Beatrix Potter’s first spring at her farm at Hill Top was 1906, when she started adding plants to the existing garden. Most were pass-along plants. She wrote: “I am being inundated with offers of plants. It is very kind of people, and as it really is the right time to thin and replant, I don’t feel such a robber of the village gardens.”
It had leaked out in the neighborhood that she was the “Peter Rabbit Lady.” The money from her books was useful in developing her garden, and she discovered, like many of us, that gardening becomes an ongoing experiment, and she never had enough room for all of her gardening plans. So, with the help of a local solicitor William Heelis, she bought Castle Farm across the road from Hill Top. In the winter of 1912, he proposed. [She was short and he was tall and athletic and 41, and she was 47.] They were married in 1913.
They made their home at Castle Farm, which had a lovely view of Hill Top across from it. Beatrix enjoyed raising sheep, chickens, flowers, fruits, and vegetables. She filled her flower garden with roses, pansies, white bellflowers, and phlox. Willie continued his law practice but also helped with acquiring more land that could be kept natural and unspoiled.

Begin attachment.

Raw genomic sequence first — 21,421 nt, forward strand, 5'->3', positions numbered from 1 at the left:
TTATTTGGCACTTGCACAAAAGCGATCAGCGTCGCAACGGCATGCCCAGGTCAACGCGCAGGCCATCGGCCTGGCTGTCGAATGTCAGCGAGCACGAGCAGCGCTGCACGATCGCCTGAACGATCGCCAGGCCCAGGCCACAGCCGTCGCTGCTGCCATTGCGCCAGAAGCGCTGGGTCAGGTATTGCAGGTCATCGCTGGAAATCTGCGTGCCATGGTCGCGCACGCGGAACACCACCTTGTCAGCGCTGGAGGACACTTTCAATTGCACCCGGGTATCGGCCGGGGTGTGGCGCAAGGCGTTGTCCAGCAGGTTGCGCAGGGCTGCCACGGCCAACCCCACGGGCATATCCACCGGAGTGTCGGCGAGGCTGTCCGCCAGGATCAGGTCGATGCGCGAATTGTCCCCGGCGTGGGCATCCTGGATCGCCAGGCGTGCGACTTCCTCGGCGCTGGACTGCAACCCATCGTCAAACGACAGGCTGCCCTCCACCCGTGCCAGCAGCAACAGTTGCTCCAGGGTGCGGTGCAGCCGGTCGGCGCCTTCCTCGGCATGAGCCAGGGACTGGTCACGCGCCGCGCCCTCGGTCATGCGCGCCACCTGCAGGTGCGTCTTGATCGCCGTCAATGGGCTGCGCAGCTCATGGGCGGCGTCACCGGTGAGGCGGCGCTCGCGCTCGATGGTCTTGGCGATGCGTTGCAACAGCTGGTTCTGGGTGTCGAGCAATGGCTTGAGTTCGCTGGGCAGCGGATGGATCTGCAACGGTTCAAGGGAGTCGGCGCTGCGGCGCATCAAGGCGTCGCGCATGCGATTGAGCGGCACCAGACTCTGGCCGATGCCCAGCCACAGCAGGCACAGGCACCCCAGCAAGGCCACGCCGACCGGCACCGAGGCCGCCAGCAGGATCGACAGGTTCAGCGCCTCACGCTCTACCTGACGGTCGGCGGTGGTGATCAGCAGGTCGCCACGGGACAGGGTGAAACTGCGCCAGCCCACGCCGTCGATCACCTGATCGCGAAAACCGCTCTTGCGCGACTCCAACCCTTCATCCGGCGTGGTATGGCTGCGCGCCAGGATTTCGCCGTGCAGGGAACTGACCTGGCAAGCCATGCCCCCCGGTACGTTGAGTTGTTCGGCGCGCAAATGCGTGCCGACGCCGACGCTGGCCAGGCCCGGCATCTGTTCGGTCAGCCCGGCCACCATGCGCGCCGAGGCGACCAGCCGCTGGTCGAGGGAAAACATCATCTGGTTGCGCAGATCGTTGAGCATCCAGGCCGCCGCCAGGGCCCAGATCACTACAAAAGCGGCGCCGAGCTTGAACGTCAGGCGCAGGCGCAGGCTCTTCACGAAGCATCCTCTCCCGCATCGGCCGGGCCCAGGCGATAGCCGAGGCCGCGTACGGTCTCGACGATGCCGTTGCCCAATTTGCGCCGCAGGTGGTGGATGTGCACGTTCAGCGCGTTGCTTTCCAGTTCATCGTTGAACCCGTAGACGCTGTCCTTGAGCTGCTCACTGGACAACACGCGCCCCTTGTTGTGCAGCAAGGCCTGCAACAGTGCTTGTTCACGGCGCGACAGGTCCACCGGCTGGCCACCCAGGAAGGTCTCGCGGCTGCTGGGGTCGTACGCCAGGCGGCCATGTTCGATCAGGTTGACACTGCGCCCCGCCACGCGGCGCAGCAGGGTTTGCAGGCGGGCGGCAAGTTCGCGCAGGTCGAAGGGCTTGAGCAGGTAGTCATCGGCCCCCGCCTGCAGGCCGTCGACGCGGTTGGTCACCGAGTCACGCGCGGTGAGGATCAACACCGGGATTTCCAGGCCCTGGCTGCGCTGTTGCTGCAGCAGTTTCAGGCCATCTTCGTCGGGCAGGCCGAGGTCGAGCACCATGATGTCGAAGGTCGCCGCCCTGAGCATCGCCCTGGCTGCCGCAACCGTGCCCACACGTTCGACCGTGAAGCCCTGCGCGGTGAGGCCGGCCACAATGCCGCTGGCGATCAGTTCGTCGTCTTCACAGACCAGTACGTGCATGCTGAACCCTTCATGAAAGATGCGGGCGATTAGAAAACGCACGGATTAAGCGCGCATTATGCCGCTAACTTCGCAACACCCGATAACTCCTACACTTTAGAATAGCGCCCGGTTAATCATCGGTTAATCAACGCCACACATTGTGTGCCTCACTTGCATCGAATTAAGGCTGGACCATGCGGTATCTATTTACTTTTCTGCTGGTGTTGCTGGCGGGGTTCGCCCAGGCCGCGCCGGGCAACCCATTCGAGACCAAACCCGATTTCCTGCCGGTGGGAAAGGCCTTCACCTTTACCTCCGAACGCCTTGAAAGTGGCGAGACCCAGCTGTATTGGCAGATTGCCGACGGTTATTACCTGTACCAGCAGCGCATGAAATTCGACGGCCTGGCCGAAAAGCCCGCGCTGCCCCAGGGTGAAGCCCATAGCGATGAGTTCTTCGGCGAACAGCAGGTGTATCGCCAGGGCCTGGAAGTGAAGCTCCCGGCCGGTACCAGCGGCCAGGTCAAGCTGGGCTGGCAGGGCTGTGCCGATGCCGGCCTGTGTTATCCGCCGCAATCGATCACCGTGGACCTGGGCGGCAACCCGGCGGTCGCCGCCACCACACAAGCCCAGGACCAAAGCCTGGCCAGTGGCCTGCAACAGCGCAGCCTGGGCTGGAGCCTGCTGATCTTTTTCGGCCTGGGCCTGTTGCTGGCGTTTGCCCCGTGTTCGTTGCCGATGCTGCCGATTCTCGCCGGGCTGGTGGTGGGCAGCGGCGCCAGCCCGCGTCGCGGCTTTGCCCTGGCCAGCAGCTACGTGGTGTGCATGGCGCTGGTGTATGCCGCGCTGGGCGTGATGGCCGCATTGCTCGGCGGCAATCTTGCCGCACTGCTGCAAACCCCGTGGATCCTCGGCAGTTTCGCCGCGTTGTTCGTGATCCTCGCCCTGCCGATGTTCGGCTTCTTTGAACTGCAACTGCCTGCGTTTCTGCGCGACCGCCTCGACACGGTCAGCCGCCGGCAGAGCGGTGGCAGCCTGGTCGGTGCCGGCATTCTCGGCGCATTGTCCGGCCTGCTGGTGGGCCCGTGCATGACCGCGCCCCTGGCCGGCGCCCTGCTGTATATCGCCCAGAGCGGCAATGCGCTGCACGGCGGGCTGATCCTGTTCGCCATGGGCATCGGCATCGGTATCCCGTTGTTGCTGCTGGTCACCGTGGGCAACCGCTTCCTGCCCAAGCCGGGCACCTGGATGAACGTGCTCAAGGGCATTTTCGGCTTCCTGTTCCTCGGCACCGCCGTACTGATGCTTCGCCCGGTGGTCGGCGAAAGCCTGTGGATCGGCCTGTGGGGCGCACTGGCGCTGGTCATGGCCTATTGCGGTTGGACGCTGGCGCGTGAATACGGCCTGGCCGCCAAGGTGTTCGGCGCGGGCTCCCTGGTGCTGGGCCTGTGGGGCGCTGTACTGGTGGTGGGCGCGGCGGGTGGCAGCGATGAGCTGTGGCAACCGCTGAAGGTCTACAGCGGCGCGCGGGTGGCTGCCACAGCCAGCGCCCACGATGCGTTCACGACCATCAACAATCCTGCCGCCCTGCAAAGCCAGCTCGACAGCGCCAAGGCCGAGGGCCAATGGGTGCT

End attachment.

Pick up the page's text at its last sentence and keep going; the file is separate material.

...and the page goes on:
Snowdrops became Beatrix’s favorite flower. By the 1920’s she said, “I now have lots of flowers in a regular old-fashioned garden.”
Many visitors came from all over the world to England’s Lake District, looking for Peter Rabbit and his creator. When Beatrix died in 1943, followed by Willie in 1945, they left over 4000 acres to The National Trust to be preserved forever in its natural state.
This is Moya Andrews, and today we focused on Beatrix and Willie.